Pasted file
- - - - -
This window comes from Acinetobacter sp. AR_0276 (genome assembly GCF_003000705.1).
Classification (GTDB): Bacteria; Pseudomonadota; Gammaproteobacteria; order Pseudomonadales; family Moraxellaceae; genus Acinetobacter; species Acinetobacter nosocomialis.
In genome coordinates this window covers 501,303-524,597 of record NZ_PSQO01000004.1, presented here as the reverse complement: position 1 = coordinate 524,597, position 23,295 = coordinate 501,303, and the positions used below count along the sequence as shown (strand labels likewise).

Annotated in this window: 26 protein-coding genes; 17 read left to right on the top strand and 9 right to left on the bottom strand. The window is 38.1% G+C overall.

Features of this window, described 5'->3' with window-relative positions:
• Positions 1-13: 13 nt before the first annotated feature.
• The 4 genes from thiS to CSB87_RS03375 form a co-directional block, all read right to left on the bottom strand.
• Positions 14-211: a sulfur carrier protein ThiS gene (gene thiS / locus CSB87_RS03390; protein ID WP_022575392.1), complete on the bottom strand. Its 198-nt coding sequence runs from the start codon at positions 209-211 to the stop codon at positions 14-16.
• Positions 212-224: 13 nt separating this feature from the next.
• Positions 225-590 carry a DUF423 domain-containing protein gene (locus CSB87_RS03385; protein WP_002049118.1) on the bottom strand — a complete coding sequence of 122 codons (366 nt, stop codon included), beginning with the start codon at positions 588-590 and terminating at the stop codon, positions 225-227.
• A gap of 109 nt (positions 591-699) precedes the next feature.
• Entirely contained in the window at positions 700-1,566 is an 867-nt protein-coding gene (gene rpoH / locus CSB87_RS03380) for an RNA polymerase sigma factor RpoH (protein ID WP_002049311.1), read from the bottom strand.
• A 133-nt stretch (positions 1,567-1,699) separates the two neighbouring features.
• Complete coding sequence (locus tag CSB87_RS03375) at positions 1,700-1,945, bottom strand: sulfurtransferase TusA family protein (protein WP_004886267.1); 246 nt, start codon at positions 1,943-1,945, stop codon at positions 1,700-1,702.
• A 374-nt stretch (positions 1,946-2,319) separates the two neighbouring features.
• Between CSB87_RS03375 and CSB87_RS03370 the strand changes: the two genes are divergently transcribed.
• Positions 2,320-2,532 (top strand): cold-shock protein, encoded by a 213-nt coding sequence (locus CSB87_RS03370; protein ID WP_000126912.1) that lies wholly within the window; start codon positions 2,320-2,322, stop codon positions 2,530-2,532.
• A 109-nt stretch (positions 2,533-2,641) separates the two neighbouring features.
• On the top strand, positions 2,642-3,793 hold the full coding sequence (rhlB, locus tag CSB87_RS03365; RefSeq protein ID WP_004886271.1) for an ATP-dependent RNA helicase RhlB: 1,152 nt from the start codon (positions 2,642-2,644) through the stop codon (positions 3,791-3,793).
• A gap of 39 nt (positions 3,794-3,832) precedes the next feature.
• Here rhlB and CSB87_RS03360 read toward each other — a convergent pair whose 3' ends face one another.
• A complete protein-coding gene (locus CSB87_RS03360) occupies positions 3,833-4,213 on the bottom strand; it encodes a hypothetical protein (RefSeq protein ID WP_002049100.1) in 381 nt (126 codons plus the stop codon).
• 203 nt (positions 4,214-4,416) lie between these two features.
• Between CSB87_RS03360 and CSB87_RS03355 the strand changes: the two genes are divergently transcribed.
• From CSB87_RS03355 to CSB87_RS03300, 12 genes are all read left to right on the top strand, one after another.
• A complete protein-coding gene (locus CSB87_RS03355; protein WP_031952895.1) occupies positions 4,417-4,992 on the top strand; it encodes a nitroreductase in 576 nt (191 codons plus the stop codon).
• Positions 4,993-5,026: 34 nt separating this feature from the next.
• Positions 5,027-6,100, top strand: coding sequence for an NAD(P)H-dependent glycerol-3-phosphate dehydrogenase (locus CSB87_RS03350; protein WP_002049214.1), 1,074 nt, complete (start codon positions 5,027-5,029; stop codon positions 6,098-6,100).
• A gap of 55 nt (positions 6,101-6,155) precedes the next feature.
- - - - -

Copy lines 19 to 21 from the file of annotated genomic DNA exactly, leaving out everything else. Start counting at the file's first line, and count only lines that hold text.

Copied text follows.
• On the top strand, positions 2,642-3,793 hold the full coding sequence (rhlB, locus tag CSB87_RS03365; RefSeq protein ID WP_004886271.1) for an ATP-dependent RNA helicase RhlB: 1,152 nt from the start codon (positions 2,642-2,644) through the stop codon (positions 3,791-3,793).
• A gap of 39 nt (positions 3,794-3,832) precedes the next feature.
• Here rhlB and CSB87_RS03360 read toward each other — a convergent pair whose 3' ends face one another.